- Incarceration: imprisonment.
- Hobo:(U.S.) tram; vagrant. transmit: change into another form.
- Frenetic: mad; wild; frantic.
After a brief period of working for Pittsburgh Dispatch in April of 1902, he arrived in New York City, responding to the metropolis with love and awe, spending hours talking with various types of people of the city-the struggling shopgirls, the unsuccessful artists, the hobos, and the impoverished – and transmitting them into fiction that he sold at a rapid rate to magazines and newspapers. In December 1903, Porter agreed to furnish a story each week to New York World, an arrangement continued until 1906. While in New York he wrote 381 stories.
Despite the frenetic pace, in 1904, Porter found time to publish his first book and only novel, Cabbages and Kings. Actually, the novel was composed of a previously published short story, “Money Maze”, which comprised the plot and was broken into separate sections. To these sections, Porter added other earlier stories –mostly set in Honduras, which he called ‘Anchuria’ – simply changing the names of the characters. Porter fittingly described Cabbages and Kings as “a few of his South American stories strung on a thread.” Although the novel was generally well-received by critics and was praised as a realistic description of Honduras, it did not sell well.
Porter followed Cabbages and Kings with a much more successful, straight forward collection of short stories set in New York City and titled it The Four Million. The title of this 1906 collection had a satirical reference to the famous statement of New York Society leader of that time McAllister, that there were only four hundred people in New York worth knowing – the highest class of society. In naming his collection The Four Million, Porter implied that every individual among the four million who populated the city had a story worth telling; regardless of social position. This collection included two of his best stories, “The Gift of the Magi” and “The Furnished Room”.
Porter’s democratic approach caught the attention of the public, and critical acclaim followed as well, an unsigned review in January 1907. Atlantic Monthly encapsulated the fine points of The Four Million: Porter “knows his world well, but he sees it with eyes for its beauty as well as its absurdity. There is imagination as well of our colloquial tongue he posses in the background, to be used when needed, a real style”.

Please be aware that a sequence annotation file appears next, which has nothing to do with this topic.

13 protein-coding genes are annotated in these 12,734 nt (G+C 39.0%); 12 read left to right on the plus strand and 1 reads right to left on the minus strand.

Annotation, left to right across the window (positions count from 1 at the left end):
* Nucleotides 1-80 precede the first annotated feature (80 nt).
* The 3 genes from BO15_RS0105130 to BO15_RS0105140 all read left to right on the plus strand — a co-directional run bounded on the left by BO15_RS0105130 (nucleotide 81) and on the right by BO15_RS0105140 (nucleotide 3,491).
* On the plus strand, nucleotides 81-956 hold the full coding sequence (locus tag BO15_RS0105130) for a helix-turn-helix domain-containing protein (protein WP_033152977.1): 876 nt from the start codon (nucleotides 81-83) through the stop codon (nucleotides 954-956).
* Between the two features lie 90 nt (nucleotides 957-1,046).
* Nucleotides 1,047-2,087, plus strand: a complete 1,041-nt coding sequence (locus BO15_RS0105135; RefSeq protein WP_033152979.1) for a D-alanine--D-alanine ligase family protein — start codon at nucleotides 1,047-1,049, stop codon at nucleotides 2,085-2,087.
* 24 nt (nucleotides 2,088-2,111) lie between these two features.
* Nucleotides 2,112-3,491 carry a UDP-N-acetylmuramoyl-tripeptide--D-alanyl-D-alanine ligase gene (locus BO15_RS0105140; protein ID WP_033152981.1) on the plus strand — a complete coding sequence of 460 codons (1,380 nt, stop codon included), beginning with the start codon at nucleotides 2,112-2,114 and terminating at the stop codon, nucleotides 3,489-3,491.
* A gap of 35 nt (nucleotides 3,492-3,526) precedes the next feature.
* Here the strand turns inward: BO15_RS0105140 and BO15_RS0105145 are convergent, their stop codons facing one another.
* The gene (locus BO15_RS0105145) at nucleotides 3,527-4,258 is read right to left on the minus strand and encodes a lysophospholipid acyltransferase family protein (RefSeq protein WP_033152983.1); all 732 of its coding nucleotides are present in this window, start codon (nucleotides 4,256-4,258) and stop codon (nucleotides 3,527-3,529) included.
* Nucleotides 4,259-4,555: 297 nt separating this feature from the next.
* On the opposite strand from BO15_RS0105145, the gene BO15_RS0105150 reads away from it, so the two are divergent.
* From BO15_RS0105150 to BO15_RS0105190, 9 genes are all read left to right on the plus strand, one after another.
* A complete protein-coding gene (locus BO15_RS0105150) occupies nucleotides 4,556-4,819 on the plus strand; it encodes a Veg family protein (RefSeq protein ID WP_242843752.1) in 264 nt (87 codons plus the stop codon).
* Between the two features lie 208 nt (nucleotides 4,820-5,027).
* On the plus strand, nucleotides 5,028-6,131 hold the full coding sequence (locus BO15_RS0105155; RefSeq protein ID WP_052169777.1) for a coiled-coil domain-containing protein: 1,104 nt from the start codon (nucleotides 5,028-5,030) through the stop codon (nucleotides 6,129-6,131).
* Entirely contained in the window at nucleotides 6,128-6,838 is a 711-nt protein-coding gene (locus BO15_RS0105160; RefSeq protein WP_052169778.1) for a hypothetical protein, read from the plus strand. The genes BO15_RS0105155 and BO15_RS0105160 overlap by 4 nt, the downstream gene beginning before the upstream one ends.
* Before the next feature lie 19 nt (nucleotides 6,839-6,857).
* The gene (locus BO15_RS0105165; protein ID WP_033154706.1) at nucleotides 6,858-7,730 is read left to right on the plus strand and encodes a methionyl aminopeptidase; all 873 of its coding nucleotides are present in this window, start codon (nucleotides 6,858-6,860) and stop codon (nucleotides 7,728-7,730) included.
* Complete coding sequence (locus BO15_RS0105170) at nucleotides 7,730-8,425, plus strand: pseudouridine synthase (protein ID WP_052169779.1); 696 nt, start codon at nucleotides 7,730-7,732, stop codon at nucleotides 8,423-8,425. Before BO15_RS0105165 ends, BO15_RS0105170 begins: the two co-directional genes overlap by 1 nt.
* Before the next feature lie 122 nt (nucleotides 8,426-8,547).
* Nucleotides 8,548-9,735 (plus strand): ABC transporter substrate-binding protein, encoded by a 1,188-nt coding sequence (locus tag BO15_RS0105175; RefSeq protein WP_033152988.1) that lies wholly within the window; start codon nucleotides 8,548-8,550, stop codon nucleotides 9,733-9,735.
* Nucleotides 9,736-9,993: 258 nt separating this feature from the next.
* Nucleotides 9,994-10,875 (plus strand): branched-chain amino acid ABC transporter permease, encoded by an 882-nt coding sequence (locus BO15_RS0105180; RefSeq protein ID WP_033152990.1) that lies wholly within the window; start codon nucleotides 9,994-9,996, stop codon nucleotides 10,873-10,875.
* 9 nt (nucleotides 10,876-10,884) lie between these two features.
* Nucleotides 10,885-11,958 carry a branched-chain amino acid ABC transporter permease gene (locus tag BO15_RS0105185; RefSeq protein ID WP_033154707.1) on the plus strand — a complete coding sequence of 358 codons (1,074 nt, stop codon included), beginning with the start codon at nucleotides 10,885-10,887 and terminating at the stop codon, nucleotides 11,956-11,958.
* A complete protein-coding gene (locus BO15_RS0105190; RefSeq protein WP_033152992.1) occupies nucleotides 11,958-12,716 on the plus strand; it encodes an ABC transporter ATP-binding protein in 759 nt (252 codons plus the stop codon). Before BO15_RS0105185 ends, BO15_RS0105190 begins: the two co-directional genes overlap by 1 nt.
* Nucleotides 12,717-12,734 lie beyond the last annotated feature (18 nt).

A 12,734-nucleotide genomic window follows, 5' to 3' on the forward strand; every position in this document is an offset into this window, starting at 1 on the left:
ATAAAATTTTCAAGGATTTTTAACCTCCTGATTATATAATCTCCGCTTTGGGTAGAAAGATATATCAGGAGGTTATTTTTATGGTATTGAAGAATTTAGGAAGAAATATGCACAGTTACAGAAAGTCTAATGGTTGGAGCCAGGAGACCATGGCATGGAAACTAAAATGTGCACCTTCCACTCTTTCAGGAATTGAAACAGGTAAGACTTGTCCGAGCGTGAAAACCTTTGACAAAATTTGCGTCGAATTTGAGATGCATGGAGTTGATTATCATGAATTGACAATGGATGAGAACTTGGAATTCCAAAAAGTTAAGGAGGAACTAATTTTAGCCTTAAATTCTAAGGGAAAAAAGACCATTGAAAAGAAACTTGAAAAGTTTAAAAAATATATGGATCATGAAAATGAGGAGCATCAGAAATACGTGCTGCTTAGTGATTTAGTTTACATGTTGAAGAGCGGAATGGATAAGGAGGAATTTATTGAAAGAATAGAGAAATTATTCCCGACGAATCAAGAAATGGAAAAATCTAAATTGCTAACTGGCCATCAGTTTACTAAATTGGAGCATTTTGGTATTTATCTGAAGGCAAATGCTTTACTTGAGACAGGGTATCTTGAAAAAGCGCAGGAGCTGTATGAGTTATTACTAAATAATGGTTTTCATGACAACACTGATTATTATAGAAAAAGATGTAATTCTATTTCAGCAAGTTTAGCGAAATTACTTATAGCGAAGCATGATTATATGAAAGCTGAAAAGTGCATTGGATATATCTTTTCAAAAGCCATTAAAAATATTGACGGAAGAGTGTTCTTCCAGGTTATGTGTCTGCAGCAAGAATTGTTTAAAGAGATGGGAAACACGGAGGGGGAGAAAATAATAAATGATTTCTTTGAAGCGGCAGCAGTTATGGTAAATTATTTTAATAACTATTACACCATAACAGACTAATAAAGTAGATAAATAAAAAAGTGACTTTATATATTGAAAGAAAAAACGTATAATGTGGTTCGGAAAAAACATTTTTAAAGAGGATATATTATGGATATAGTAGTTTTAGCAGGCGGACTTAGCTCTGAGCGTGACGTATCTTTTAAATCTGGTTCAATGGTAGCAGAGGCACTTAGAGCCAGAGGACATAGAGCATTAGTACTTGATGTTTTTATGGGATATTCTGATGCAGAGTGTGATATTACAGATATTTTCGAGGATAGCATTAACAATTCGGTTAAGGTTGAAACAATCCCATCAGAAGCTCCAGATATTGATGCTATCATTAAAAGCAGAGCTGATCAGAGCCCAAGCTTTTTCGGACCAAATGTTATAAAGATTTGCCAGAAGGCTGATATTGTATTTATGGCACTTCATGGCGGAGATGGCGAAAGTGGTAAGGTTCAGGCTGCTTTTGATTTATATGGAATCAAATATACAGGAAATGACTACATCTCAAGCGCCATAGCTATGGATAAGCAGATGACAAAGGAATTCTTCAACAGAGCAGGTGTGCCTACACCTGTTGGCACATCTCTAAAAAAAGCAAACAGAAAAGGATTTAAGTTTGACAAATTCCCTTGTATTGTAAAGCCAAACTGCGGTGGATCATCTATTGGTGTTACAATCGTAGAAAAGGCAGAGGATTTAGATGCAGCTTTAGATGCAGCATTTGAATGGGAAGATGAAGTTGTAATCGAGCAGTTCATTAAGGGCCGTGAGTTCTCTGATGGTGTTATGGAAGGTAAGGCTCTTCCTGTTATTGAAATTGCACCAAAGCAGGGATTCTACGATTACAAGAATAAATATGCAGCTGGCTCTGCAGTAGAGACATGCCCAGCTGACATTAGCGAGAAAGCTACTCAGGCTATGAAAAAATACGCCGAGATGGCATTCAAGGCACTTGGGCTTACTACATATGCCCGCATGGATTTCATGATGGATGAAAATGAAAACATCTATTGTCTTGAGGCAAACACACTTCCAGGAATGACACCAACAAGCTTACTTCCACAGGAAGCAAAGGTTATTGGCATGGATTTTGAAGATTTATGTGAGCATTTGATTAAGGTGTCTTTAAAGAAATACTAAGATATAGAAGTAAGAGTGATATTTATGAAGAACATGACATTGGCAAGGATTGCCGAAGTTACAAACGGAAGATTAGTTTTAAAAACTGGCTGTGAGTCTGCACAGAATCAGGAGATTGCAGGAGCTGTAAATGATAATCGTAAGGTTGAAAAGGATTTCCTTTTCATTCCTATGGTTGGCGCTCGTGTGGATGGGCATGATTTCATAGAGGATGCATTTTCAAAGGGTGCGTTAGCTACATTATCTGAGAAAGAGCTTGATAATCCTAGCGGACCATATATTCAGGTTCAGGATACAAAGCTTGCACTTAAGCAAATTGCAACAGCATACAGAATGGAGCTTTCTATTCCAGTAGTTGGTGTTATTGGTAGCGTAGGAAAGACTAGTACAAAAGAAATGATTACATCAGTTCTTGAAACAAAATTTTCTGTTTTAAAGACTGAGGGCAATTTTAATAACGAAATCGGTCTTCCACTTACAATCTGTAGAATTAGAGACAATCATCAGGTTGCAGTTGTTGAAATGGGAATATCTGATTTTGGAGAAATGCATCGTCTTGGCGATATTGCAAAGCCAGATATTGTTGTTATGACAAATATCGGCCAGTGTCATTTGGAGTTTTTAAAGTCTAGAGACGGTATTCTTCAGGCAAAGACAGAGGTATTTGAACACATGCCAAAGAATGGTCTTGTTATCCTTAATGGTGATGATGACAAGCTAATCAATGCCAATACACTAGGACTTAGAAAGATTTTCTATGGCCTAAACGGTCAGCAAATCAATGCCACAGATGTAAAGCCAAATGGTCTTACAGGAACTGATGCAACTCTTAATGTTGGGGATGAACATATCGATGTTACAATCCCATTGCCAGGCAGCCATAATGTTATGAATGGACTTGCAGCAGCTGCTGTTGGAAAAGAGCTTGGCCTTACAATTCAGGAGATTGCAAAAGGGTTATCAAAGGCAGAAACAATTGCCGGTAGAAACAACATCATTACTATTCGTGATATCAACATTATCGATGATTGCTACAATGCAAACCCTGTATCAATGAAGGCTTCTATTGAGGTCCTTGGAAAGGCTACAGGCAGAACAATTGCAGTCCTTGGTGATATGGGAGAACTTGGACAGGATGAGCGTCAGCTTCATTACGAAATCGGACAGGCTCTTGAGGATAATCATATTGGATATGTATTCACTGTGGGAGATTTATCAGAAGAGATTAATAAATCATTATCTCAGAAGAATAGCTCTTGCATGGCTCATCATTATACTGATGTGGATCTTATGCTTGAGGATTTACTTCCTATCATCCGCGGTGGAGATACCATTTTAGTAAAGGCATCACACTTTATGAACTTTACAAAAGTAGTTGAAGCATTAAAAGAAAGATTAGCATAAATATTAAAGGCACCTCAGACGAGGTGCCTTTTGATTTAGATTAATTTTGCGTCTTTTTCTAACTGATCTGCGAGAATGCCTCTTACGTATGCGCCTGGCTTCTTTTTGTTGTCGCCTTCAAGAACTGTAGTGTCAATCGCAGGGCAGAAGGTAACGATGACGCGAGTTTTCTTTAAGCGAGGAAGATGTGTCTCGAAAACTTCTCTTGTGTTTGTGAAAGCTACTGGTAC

Encapsulated: express something briefly; summarize.
Range: (US) large open area for hunting or grazing.
In 1907 Porter published one more volume of New York stories, The Trimmed Lamp, and another collection of western stories, Heart of the West. The former included “The Last Leaf”. The latter presented accurate and fascinating tales of the Texas range. Of these tales, “The Last of the Troubadours”, J. Frank Dobie named as “the best range story in American fiction.”
Then in rapid succession came The Voice of the City (1908), containing more tales of New York and The Gentle Grafter, recounting stories he heard in the penitentiary. Continuing the hectic pace he published The Road to Destiny (1909), Options (1909), Strictly Business (1910) and The Whirligigs (1910). The last one included “The Ransom of Red Chief”, O. Henry’s funniest story about two kidnappers who made off with the young son of a prominent man. They found that the child was a real nuisance – the famous movie Home Alone (and its series) owes a debt to this story. At the end, the kidnappers agree to pay the boys’ father to take him back.
During his lifetime, O. Henry published ten collections and over 600 short stories. After his death three more volumes of collections had appeared, Sixes and Sevens (1910), Rolling Stone (1912), and Waifs and Strays (1917). Later seven fugitive stories and poems, O. Henryana (1920), Letters to Lithopolis (1922) and Henry Encore (1939) were published.
EXPLANATION OF THE SHORT STORY
The short story “The Last Leaf” portrays two young women named Sue and Johnsy. They meet by chance in a café. They become friends and discover that they have common taste in chicory salad, bishop sleeves and in painting. So they set up a joint studio at the top of a squatty, three-story brick house in old Greenwich Village.